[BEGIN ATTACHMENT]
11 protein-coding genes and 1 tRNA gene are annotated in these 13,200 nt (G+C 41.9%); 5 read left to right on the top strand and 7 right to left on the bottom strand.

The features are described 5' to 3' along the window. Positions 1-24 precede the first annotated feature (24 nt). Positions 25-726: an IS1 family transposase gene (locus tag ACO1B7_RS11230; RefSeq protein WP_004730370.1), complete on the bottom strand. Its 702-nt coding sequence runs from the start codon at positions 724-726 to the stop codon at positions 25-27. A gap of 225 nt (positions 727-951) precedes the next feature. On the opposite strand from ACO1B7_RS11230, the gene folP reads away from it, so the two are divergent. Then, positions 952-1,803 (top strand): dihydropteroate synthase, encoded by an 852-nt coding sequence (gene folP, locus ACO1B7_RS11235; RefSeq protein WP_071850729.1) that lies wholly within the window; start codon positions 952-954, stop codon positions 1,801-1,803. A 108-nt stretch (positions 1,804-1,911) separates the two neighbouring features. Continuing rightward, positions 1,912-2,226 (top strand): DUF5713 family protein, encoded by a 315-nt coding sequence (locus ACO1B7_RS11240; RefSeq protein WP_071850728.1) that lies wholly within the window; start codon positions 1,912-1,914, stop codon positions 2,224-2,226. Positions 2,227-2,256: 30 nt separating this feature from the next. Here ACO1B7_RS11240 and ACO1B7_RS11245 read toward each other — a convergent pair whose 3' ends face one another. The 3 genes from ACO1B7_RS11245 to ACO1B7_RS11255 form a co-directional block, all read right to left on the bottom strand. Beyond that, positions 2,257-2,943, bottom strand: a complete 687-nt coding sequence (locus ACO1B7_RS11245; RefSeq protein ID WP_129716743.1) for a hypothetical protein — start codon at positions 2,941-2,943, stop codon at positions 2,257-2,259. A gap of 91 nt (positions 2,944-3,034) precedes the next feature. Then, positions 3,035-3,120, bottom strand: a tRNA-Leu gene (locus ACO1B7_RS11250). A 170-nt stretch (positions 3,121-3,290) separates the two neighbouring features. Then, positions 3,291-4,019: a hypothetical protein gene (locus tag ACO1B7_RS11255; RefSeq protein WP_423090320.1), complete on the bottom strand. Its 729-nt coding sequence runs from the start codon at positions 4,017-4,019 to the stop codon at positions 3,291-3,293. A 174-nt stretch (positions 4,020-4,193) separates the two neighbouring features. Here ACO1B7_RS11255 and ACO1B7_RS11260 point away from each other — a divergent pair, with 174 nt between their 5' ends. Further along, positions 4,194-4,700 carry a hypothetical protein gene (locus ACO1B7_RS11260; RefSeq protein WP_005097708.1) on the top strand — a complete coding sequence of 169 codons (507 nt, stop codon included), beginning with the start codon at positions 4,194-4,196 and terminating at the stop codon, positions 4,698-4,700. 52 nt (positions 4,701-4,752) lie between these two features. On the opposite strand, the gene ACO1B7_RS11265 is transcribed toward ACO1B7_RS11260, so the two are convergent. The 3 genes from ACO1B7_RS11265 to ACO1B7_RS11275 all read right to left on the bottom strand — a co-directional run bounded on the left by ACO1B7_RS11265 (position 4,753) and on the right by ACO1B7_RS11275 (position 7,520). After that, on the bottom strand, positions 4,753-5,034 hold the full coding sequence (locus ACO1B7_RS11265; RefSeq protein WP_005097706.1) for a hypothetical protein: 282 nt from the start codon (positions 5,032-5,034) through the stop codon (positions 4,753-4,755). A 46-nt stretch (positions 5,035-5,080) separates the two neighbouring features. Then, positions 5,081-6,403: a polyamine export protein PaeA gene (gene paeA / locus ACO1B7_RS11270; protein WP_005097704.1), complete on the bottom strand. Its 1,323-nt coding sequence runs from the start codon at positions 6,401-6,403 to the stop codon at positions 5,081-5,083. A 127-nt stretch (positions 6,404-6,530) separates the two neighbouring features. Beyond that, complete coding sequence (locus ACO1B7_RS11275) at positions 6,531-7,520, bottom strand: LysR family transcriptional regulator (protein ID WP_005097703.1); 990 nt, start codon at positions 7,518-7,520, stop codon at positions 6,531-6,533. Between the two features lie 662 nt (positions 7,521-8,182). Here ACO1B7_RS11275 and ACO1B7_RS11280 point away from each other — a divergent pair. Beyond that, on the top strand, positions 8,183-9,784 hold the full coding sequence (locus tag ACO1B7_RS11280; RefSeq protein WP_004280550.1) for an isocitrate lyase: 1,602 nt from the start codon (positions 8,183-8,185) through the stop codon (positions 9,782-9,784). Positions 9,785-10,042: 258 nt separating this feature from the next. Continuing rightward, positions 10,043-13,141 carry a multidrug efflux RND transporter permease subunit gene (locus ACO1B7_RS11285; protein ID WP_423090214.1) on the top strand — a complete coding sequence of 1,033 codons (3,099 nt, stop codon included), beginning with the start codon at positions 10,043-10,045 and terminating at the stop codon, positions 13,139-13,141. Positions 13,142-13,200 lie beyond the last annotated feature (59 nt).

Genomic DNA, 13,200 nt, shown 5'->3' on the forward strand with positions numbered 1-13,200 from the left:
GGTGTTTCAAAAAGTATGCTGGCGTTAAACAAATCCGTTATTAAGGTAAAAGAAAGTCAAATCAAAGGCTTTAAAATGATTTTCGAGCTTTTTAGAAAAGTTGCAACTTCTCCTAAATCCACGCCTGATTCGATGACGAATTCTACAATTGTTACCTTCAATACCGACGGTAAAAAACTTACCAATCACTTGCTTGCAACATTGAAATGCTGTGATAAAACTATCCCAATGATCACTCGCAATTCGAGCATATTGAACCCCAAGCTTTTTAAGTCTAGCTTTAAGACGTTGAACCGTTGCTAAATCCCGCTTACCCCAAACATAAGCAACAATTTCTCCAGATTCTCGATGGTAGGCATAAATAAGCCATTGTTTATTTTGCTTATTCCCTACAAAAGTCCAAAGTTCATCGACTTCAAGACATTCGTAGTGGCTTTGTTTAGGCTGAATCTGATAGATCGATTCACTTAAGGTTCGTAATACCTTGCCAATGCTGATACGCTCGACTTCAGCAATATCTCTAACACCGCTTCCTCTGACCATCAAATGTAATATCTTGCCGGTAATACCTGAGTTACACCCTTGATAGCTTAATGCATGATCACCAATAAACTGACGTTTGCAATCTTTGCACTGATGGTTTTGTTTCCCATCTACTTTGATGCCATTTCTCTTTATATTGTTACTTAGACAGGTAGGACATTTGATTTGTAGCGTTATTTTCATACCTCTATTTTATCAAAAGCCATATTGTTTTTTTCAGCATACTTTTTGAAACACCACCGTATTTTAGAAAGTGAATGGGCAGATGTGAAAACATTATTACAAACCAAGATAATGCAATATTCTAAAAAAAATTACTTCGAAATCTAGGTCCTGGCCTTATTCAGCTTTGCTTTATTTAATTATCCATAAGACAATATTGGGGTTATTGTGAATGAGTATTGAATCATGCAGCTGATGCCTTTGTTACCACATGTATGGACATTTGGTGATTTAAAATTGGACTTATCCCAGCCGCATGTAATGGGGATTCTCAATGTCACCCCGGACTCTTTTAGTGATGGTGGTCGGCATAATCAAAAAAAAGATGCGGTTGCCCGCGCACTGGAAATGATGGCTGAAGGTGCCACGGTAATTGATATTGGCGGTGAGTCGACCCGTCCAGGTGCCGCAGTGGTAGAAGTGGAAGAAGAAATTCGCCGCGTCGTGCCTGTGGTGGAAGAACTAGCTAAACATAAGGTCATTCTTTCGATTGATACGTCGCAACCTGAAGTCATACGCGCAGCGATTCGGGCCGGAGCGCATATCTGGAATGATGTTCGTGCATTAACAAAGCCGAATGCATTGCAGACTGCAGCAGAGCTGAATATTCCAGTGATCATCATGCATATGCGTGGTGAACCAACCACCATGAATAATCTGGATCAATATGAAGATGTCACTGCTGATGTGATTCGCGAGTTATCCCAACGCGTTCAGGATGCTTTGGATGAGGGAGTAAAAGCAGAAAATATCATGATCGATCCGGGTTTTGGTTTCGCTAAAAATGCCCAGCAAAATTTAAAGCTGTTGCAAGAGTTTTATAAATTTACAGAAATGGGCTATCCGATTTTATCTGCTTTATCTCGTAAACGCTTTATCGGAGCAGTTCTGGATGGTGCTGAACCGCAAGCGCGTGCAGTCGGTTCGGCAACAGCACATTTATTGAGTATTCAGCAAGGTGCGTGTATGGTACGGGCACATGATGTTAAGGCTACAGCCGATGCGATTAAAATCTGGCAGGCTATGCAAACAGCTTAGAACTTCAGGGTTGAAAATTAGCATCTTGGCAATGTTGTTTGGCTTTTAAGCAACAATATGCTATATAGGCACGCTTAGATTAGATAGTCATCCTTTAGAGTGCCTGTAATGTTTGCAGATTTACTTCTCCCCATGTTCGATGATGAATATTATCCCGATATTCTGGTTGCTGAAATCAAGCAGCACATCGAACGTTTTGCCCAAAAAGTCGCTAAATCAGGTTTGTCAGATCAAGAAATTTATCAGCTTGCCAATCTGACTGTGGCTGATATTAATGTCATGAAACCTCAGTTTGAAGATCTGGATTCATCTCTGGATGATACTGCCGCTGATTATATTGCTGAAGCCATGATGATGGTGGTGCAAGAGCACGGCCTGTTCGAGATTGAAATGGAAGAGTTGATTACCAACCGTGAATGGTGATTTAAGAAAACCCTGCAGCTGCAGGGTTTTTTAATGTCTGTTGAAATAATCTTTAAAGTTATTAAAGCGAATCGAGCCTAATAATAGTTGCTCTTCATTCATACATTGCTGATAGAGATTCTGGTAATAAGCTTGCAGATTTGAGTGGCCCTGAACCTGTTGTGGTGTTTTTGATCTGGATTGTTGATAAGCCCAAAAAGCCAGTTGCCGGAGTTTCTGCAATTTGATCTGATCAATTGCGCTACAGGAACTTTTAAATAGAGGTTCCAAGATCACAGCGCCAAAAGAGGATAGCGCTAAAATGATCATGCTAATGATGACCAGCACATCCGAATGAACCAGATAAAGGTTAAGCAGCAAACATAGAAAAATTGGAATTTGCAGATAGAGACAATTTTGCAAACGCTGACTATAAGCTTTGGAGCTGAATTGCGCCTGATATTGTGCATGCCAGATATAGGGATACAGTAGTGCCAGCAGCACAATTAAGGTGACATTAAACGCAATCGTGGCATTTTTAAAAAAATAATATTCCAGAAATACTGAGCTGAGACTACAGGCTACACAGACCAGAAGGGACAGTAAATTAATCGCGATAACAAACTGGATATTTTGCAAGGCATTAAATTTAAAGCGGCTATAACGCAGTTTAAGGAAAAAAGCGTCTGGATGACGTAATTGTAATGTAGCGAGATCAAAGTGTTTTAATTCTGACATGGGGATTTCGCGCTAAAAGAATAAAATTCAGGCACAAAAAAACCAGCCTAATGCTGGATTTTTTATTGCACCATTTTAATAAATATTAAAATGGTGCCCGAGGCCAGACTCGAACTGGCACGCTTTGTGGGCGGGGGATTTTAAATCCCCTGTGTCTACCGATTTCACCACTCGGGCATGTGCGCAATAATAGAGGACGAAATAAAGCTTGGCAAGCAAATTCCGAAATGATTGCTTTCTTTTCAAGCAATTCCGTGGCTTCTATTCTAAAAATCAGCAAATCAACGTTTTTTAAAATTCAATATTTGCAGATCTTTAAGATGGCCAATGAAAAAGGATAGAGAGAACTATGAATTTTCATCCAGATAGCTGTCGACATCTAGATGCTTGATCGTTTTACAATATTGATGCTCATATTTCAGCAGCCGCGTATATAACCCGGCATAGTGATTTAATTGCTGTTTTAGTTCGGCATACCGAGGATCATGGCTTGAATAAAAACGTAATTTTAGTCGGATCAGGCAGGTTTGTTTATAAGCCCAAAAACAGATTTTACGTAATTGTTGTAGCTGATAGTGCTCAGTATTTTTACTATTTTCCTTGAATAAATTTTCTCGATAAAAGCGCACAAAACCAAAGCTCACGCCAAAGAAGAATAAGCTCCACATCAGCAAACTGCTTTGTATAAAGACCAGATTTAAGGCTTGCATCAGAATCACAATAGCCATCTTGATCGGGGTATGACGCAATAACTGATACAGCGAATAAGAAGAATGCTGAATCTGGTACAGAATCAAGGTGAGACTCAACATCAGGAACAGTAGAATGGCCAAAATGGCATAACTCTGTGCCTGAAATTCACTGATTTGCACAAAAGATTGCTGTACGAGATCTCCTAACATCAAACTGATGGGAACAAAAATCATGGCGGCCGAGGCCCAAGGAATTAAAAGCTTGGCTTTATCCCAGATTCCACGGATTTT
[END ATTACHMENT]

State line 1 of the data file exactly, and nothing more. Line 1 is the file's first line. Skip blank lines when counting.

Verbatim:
11 protein-coding genes and 1 tRNA gene are annotated in these 13,200 nt (G+C 41.9%); 5 read left to right on the top strand and 7 right to left on the bottom strand.